The Swiss Peace Foundation has released a new working paper titled "Private Security Companies and Local Populations: An Exploratory Study of Afghanistan and Angola". Issues surrounding Private Security Companies (PSC's) and NGO security are a hot topic these days. This paper may give you insight as to what your beneficiaries may think about PSC's. The attitudes of your beneficiaries have a direct impact on your organization's acceptance.

FORA.tv: Mohammed Hafez on Suicide Bombings in Iraq

I don't normally cover Iraq. There are more than enough pundits doing so. However, in this case I am going to make an exception for one simple reason: Iraq is a testing ground for a new model of war. The lessons learned in Iraq, by both sides, will be used elsewhere in the world. By the very nature of where NGOs tend to work they will be directly and indirectly impacted by this new, rapidly evolving, mode of conflict.

Suicide attacks seem to be a keystone tactic in this new conflict. Suicide attacks have a disproportionate effect on world political developments because of their targets, their apparent unpredictability and inevitability, and most of all the incredible psychological impact. NGOs can no longer be confident that they will not be the target of such attacks. Even when humanitarian workers are not directly targeted the places they frequent inevitably will be. Restaurants, hotels, night clubs, public gatherings, government buildings, and UN complexes have all been attacked by suicide bombers in recent years. To make matters worse suicide bombings are no longer rare events outside Iraq. They have increased in frequency in Pakistan, Afghanistan, and other countries around the world.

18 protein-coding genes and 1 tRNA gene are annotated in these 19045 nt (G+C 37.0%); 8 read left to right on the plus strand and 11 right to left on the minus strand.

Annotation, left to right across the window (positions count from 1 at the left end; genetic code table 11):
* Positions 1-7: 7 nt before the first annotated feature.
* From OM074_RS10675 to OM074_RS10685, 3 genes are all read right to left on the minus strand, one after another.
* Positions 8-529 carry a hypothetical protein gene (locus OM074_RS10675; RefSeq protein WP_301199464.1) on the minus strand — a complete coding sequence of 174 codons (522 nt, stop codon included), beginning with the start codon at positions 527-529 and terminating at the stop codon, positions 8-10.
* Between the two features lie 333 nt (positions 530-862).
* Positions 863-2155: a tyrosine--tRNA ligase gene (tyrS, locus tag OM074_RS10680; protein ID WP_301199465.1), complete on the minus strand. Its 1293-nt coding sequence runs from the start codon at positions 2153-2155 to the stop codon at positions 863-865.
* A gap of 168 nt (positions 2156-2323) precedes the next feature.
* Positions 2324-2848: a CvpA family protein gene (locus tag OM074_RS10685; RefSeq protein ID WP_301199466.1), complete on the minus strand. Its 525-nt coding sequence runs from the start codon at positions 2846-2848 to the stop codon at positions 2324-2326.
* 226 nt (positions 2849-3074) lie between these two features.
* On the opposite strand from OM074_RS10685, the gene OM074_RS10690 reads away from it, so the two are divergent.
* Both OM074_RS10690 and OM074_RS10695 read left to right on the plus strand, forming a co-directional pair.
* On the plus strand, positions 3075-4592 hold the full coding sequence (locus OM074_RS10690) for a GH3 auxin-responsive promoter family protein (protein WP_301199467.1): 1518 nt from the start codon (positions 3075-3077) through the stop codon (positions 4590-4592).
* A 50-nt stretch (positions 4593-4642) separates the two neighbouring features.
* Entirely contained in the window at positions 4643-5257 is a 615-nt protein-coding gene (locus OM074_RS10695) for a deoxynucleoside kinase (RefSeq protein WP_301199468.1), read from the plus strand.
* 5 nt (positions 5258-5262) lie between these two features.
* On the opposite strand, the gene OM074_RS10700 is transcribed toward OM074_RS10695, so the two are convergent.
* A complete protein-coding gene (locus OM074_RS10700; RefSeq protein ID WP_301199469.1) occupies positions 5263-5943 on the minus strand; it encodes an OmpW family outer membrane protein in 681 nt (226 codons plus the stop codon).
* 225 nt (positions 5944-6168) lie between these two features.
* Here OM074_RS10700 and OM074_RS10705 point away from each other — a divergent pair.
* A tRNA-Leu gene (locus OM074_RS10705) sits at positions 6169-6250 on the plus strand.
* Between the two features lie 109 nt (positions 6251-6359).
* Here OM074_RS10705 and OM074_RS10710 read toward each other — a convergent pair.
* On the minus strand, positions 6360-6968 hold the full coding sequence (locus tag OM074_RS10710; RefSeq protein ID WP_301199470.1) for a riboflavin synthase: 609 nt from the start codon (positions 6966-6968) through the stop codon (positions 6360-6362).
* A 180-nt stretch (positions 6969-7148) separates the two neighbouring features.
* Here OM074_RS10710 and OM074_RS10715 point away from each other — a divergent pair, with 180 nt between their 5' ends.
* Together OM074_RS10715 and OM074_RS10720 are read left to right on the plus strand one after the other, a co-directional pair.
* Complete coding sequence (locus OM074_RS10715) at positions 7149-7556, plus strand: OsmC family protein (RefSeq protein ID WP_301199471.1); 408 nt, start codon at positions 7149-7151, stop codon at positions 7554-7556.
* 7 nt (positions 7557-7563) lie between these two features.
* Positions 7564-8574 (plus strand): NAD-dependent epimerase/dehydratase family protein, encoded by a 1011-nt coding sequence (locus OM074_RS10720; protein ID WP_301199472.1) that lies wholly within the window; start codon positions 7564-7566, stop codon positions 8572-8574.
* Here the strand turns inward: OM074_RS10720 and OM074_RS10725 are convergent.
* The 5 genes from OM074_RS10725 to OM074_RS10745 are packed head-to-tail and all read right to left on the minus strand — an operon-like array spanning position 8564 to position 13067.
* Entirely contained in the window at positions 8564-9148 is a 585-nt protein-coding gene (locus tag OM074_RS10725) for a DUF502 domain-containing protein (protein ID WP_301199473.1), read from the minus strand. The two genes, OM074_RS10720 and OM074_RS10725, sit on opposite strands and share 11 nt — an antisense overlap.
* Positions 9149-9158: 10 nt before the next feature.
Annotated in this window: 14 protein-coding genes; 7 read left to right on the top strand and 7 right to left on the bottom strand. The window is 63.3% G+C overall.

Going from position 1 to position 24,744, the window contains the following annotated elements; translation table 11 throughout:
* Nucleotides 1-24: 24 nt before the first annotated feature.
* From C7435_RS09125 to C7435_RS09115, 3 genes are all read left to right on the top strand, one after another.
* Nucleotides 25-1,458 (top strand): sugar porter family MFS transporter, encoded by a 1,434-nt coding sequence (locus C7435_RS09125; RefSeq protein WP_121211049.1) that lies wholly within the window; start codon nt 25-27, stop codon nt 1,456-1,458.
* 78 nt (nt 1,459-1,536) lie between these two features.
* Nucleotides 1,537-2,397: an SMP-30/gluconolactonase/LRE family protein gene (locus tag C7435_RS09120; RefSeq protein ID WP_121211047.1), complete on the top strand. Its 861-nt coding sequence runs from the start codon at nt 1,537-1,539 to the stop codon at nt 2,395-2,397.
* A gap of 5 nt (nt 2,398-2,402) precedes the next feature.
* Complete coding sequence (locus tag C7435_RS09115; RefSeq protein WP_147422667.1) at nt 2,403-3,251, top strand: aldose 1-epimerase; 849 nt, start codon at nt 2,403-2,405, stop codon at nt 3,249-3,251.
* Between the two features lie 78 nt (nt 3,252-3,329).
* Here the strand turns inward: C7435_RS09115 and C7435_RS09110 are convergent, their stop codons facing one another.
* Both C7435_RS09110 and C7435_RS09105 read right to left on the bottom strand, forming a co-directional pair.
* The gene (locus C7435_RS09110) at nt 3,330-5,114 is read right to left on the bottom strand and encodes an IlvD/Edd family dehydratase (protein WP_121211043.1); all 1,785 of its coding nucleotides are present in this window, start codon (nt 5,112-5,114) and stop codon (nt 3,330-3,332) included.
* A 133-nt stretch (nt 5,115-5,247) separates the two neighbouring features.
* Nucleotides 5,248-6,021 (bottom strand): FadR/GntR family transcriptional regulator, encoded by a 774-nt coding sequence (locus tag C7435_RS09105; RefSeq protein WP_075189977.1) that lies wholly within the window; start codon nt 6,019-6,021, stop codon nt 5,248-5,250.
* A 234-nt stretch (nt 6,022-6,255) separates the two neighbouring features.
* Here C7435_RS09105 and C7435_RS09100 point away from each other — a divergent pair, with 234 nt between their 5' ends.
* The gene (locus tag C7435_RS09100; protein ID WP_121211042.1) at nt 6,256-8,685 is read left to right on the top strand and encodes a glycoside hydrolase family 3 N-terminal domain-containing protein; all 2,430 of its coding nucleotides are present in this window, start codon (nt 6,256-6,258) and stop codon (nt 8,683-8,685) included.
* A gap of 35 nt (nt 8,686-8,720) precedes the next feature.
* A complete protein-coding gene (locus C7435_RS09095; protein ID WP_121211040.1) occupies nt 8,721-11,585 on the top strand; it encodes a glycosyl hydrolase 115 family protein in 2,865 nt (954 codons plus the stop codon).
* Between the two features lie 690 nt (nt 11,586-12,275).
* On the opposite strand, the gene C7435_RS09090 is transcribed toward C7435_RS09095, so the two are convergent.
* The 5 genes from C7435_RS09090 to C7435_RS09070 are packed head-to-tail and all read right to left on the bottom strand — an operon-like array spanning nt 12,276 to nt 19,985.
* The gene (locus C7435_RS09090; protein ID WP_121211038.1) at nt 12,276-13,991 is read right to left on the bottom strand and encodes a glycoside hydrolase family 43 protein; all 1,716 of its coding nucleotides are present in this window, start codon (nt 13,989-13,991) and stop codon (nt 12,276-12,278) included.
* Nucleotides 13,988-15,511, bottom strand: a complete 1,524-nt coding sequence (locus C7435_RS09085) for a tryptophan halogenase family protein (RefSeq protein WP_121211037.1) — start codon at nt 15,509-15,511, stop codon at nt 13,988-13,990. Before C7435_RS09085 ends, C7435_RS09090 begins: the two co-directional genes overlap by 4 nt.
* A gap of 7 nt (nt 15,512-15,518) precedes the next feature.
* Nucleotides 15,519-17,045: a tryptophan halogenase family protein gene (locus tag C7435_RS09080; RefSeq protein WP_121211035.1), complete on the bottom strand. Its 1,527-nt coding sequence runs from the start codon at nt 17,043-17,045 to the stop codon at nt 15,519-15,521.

In the two video clips below author Mohammed Hafez discusses the strategy and ideology of suicide bombing. They are well worth watching.






Question: How do INGOs, often viewed as proxies of western governments, protect themselves from suicide bombers?

The Globe and Mail "Talking to the Taliban"

"Talking to the Taliban" is a unique look at the attitudes and motivations of the 'average' rank and file Taliban fighter. This six part video series is based on standardized interviews of 42 Taliban insurgents conducted in five districts of Kandahar province, Afghanistan. Topics of discussion ranged from their motivations for fighting, their world view, relations with Pakistan and their views on suicide bombing. This is a view of the Taliban that is stripped of the myth, mystique and misunderstanding.


globeandmail.com: Talking to the Taliban

Breaking NGO IT with Low Tech - Suggested Readings

Discussion (here and here) regarding Bruce Schneier’s recent post on security mindset combined with recent interesting posts from friends regarding NGO IT security issues (here, here and here) has me thinking. It seems to me that social engineering, rather than a purely technological attack, is still the easiest route into most NGO’s networks. There is no need for anything too complicated. Most aid workers are somewhat trusting and helpful by nature making them easy targets for even relatively inexperienced social engineers.

Kevin Mitnick’s book, “The Art of Deception - Controlling the Human Element of Security” is a great introduction to social engineering. Kevin Mitnick was one of the world’s greatest hackers. He gained great notoriety for his ability to penetrate telephone and computer networks seemingly at will. What surprised many is that it wasn’t sophisticated technology that allowed him to do it. It was his ability to con or ‘pretext’ people into giving him the information he needed to access their systems. As he explains in the book the human factor was security’s weakest link.

Hint: If you search for “Kevin Mitnick The Art of Deception.pdf” Google you just might be able to find a free copy of Kevin’s book floating around the net.

To further develop your security mindset check out "No-Tech Hacking" by Johnny Long. Its a sample chapter from "Techno Security's Guide to Managing Risks for IT Managers, Auditors and Investigators". Johnny has since turned the chapter into a book in its own right. In the freely available sample chapter he covers tailgating, faking ID cards, lock bumping, shoulder surfing, dumpster diving and other low tech means of gaining forbidden access.